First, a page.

As humane organizations and animal shelters became more common and powerful, popular recommendations changed. Shelters and animal rights advocates are opposed to the indiscriminate breeding of pets. They have good reason for this - the more unwanted puppies and kittens that are born, the more difficulty these groups have in finding homes for them and the more likely it is that these youngsters must be "put down"(killed). Many shelters are so adamantly opposed to this, that they have strict bylaws or rules that no un-neutered pets can be adopted. That is why they favor early spaying. They also know that if a pet they have adopted out is not neutered in it's first 8 months, it is unlikely to ever be neutered. So, for them, this is a social, not a medical, issue. I know of no medical or behavioral reason to neuter a pet before its estrogen or testosterone levels begin to rise. By definition,this does not occur, in immature animals.
Some veterinarians prefer to neuter very young pets because their ovaries or testes (testicles) are still quite small. In this condition, there are less blood vessels that need to be tied off (ligated, sutured) so the risk of bleeding is much less. On rare occasions, female pets have died do to loss of blood when surgery did not go as planned. In very infantile (young) puppies and kitten, no suture need be used internally, instead all internal incisions are made with an electric knife called a cautery.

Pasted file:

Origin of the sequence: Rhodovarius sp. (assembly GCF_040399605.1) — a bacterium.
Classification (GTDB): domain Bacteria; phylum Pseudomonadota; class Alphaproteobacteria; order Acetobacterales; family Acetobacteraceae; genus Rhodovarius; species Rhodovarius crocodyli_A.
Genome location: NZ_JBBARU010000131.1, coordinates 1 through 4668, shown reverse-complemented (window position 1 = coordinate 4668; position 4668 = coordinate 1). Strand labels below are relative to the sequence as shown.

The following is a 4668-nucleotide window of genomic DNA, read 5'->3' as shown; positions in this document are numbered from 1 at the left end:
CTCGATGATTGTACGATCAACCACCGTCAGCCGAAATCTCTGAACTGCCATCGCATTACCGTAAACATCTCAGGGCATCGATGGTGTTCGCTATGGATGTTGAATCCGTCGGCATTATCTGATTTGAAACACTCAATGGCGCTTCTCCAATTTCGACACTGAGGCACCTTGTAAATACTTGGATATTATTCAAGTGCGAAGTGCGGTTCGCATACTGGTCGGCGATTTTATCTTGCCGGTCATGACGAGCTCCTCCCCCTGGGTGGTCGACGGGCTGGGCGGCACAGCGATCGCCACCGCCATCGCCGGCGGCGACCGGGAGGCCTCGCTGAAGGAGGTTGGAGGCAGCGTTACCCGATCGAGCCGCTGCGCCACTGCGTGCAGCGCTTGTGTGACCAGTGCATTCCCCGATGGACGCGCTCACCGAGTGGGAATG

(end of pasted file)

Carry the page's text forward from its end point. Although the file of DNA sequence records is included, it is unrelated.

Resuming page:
Veterinarians also appreciate that healthy, immature animals heal and rebound sorapidly after surgery. There are also economic incentives to neutering pets at a very young age.
Neutering pets was never part of God's design or Plan. We do it to ameliorate problems that we and these animals experience as humans adapt Nature to their own desires.
It is my personal opinion that estrogen, testosterone and other chemicals, secreted or influenced by the ovaries and testes (testicles), are quite important in the normal, healthy, development of dogs and cats. These hormones affect everything from brain and bone development to the percentage of fat in the body. There are likely many other lingering hormonal influences on the body that we do not yet understand. Because of this, I do not suggest that dogs or cats be spay at a very young age.